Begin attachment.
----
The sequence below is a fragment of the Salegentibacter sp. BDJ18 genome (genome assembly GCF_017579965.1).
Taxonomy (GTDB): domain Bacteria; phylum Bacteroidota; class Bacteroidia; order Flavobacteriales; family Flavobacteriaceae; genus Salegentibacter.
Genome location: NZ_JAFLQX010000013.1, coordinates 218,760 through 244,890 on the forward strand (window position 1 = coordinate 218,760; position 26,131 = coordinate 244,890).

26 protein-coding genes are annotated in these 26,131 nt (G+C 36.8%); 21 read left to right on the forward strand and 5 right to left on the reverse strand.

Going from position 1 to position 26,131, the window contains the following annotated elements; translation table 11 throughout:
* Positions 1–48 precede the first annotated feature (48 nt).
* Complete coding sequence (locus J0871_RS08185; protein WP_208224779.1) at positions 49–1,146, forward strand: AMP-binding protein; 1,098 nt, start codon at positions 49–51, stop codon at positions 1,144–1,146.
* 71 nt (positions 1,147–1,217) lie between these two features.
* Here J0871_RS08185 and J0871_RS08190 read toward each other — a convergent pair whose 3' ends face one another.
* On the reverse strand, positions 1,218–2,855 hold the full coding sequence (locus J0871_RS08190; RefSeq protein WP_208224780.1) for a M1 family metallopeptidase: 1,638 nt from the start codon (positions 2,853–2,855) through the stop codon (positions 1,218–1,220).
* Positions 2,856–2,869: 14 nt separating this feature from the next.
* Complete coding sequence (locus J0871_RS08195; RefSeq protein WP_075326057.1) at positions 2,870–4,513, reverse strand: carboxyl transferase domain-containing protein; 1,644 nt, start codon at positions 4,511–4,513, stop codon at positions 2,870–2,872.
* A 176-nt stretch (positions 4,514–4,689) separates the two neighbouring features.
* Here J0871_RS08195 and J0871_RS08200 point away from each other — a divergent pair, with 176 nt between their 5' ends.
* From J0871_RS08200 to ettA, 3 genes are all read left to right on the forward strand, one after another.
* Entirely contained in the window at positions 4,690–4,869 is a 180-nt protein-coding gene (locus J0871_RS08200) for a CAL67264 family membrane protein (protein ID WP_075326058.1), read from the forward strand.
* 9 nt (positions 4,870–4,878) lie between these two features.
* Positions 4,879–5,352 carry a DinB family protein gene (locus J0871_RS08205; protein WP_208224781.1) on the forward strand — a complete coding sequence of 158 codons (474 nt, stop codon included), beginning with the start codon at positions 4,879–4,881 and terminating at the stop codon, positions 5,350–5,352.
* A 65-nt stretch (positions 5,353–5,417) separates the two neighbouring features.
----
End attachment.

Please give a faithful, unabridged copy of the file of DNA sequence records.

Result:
The sequence below is a fragment of the Salegentibacter sp. BDJ18 genome (genome assembly GCF_017579965.1).
Taxonomy (GTDB): domain Bacteria; phylum Bacteroidota; class Bacteroidia; order Flavobacteriales; family Flavobacteriaceae; genus Salegentibacter.
Genome location: NZ_JAFLQX010000013.1, coordinates 218,760 through 244,890 on the forward strand (window position 1 = coordinate 218,760; position 26,131 = coordinate 244,890).

26 protein-coding genes are annotated in these 26,131 nt (G+C 36.8%); 21 read left to right on the forward strand and 5 right to left on the reverse strand.

Going from position 1 to position 26,131, the window contains the following annotated elements; translation table 11 throughout:
* Positions 1–48 precede the first annotated feature (48 nt).
* Complete coding sequence (locus J0871_RS08185; protein WP_208224779.1) at positions 49–1,146, forward strand: AMP-binding protein; 1,098 nt, start codon at positions 49–51, stop codon at positions 1,144–1,146.
* 71 nt (positions 1,147–1,217) lie between these two features.
* Here J0871_RS08185 and J0871_RS08190 read toward each other — a convergent pair whose 3' ends face one another.
* On the reverse strand, positions 1,218–2,855 hold the full coding sequence (locus J0871_RS08190; RefSeq protein WP_208224780.1) for a M1 family metallopeptidase: 1,638 nt from the start codon (positions 2,853–2,855) through the stop codon (positions 1,218–1,220).
* Positions 2,856–2,869: 14 nt separating this feature from the next.
* Complete coding sequence (locus J0871_RS08195; RefSeq protein WP_075326057.1) at positions 2,870–4,513, reverse strand: carboxyl transferase domain-containing protein; 1,644 nt, start codon at positions 4,511–4,513, stop codon at positions 2,870–2,872.
* A 176-nt stretch (positions 4,514–4,689) separates the two neighbouring features.
* Here J0871_RS08195 and J0871_RS08200 point away from each other — a divergent pair, with 176 nt between their 5' ends.
* From J0871_RS08200 to ettA, 3 genes are all read left to right on the forward strand, one after another.
* Entirely contained in the window at positions 4,690–4,869 is a 180-nt protein-coding gene (locus J0871_RS08200) for a CAL67264 family membrane protein (protein ID WP_075326058.1), read from the forward strand.
* 9 nt (positions 4,870–4,878) lie between these two features.
* Positions 4,879–5,352 carry a DinB family protein gene (locus J0871_RS08205; protein WP_208224781.1) on the forward strand — a complete coding sequence of 158 codons (474 nt, stop codon included), beginning with the start codon at positions 4,879–4,881 and terminating at the stop codon, positions 5,350–5,352.
* A 65-nt stretch (positions 5,353–5,417) separates the two neighbouring features.